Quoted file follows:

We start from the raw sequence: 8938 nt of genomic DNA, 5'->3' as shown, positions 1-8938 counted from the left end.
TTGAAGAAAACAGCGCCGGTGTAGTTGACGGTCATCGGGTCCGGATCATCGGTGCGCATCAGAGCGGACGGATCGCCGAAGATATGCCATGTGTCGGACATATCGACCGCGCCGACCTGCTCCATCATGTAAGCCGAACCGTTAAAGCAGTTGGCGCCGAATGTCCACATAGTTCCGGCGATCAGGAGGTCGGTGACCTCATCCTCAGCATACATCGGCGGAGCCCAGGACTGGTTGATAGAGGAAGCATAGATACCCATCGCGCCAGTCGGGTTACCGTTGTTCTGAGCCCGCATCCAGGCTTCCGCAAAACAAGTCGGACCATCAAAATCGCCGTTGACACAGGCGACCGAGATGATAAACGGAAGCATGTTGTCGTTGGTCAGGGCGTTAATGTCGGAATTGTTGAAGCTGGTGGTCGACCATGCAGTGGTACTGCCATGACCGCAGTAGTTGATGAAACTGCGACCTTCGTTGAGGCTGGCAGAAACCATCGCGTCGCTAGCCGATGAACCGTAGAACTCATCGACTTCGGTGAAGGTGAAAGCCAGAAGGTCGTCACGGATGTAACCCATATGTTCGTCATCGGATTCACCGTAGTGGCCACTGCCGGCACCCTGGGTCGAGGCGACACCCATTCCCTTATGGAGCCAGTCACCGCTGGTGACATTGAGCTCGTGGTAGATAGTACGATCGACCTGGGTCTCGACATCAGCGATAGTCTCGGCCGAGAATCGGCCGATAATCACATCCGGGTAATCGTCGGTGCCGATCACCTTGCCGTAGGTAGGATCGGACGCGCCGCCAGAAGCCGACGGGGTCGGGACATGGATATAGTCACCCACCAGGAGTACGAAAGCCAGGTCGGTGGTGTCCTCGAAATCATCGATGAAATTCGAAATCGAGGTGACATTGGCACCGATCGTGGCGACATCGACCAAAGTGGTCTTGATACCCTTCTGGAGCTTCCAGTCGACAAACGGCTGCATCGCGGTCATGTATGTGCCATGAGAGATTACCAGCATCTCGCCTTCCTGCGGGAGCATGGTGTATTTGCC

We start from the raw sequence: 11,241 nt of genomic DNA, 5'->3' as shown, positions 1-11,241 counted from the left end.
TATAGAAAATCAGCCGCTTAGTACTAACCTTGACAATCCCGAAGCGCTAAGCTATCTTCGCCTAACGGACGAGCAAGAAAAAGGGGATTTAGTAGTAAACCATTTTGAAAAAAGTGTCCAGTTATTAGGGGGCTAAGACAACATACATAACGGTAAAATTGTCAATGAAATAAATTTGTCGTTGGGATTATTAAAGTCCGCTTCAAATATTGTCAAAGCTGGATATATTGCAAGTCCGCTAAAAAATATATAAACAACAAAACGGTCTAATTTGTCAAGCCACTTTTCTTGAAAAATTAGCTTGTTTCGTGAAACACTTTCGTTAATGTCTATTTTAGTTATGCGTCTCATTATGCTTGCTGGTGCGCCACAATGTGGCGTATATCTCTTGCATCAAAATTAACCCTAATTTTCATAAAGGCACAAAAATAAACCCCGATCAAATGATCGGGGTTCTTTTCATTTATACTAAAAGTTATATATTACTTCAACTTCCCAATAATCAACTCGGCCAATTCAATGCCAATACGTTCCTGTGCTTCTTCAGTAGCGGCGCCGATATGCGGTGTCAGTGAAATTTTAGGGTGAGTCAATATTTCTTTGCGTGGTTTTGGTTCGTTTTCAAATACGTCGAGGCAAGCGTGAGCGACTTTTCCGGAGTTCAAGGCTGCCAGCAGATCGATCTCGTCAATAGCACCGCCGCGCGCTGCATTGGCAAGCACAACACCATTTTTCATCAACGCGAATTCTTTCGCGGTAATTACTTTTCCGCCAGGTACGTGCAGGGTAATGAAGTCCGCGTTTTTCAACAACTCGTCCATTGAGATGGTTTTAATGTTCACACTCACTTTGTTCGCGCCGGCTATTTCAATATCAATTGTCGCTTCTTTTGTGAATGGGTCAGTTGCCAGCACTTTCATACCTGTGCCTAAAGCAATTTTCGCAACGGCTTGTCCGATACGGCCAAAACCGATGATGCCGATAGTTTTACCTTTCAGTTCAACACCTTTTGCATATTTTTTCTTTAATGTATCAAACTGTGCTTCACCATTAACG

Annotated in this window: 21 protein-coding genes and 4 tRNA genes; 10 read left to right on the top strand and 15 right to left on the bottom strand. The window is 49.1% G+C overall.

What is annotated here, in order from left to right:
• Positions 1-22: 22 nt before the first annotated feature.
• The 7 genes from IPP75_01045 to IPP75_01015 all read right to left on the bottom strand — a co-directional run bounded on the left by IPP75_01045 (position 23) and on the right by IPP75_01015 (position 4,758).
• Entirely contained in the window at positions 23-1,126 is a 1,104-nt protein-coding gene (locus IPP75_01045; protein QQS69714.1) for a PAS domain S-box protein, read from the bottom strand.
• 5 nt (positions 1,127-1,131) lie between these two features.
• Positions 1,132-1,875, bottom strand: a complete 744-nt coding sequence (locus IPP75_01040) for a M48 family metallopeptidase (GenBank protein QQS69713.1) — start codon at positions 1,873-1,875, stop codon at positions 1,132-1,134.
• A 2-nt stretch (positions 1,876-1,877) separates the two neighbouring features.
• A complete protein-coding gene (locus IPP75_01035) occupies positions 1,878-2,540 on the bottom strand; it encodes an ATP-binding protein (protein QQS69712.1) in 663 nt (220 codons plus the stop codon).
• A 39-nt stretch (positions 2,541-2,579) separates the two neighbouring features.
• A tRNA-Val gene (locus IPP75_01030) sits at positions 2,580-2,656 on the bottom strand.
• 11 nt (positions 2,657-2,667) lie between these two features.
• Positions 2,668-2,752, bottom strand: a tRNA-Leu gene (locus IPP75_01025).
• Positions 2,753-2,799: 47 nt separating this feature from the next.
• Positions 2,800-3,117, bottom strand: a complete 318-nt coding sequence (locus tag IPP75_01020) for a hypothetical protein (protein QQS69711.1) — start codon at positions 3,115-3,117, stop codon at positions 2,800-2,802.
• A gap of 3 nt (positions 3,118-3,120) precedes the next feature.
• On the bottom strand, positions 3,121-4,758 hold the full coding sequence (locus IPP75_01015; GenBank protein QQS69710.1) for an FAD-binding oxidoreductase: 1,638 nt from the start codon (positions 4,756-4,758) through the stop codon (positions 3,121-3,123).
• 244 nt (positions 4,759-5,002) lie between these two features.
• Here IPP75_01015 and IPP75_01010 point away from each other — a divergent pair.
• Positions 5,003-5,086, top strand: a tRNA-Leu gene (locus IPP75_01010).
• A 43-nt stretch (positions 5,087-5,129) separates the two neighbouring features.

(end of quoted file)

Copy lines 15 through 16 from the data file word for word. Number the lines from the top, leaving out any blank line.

• A tRNA-Val gene (locus IPP75_01030) sits at positions 2,580-2,656 on the bottom strand.
• 11 nt (positions 2,657-2,667) lie between these two features.